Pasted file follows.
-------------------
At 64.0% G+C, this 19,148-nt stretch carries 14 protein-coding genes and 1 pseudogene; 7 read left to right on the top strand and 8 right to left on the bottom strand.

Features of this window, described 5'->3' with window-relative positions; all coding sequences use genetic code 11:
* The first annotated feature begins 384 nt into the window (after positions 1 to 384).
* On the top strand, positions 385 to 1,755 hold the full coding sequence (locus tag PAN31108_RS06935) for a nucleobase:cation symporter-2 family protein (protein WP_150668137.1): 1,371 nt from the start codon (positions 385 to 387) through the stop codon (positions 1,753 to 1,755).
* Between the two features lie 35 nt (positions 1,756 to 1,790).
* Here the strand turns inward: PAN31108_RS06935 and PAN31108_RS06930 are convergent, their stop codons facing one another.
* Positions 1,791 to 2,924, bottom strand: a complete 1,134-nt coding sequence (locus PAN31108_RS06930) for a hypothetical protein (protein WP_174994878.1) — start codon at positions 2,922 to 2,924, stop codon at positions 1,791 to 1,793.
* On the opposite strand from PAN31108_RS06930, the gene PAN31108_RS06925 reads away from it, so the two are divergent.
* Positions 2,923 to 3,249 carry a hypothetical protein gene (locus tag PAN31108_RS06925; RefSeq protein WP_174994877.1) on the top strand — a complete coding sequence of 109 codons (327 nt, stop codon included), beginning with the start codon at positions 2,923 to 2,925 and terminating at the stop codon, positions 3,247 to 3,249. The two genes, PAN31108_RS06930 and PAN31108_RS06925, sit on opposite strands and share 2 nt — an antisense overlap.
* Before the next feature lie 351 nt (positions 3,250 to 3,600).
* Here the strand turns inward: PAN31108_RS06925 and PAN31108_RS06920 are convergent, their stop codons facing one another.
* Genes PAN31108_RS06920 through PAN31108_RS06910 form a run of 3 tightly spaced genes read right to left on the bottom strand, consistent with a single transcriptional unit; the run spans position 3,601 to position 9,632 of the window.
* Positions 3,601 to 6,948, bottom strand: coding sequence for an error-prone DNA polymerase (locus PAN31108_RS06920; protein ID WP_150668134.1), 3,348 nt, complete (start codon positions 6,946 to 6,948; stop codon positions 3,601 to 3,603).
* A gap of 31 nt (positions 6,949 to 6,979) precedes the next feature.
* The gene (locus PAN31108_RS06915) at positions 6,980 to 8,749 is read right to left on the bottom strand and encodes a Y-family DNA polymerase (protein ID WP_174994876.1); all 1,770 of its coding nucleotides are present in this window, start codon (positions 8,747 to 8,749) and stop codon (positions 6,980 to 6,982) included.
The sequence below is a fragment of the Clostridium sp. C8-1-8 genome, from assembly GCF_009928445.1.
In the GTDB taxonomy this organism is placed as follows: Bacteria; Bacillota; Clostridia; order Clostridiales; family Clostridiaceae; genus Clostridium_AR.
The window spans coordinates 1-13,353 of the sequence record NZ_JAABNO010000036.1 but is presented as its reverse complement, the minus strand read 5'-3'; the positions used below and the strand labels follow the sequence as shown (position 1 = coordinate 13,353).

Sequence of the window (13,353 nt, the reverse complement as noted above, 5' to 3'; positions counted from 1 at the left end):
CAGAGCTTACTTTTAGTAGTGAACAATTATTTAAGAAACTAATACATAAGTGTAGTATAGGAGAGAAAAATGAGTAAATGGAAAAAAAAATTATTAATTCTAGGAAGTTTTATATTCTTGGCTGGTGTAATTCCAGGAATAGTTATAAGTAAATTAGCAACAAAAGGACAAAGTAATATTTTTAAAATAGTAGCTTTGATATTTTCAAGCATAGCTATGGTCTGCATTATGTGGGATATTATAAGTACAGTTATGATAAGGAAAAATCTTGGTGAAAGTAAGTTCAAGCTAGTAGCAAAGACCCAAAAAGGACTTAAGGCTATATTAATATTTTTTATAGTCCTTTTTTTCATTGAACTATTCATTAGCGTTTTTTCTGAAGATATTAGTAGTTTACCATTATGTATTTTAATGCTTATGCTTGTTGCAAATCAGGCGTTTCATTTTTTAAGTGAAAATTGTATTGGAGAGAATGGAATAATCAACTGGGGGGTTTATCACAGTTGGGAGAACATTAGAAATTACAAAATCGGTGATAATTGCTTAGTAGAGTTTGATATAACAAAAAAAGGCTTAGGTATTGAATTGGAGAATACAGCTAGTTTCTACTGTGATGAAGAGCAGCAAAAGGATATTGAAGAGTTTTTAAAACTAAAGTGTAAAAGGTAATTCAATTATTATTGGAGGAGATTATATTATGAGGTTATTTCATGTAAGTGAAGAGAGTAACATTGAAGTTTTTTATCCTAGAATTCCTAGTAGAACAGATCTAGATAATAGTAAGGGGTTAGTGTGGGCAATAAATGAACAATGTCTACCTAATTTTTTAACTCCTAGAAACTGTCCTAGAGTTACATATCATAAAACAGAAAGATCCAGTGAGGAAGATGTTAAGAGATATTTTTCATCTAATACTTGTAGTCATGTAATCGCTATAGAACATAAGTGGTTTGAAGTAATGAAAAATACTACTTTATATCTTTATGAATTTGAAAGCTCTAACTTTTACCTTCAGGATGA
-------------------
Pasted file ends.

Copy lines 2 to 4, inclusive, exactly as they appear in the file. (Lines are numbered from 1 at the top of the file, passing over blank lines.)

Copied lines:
Features of this window, described 5'->3' with window-relative positions; all coding sequences use genetic code 11:
* The first annotated feature begins 384 nt into the window (after positions 1 to 384).
* On the top strand, positions 385 to 1,755 hold the full coding sequence (locus tag PAN31108_RS06935) for a nucleobase:cation symporter-2 family protein (protein WP_150668137.1): 1,371 nt from the start codon (positions 385 to 387) through the stop codon (positions 1,753 to 1,755).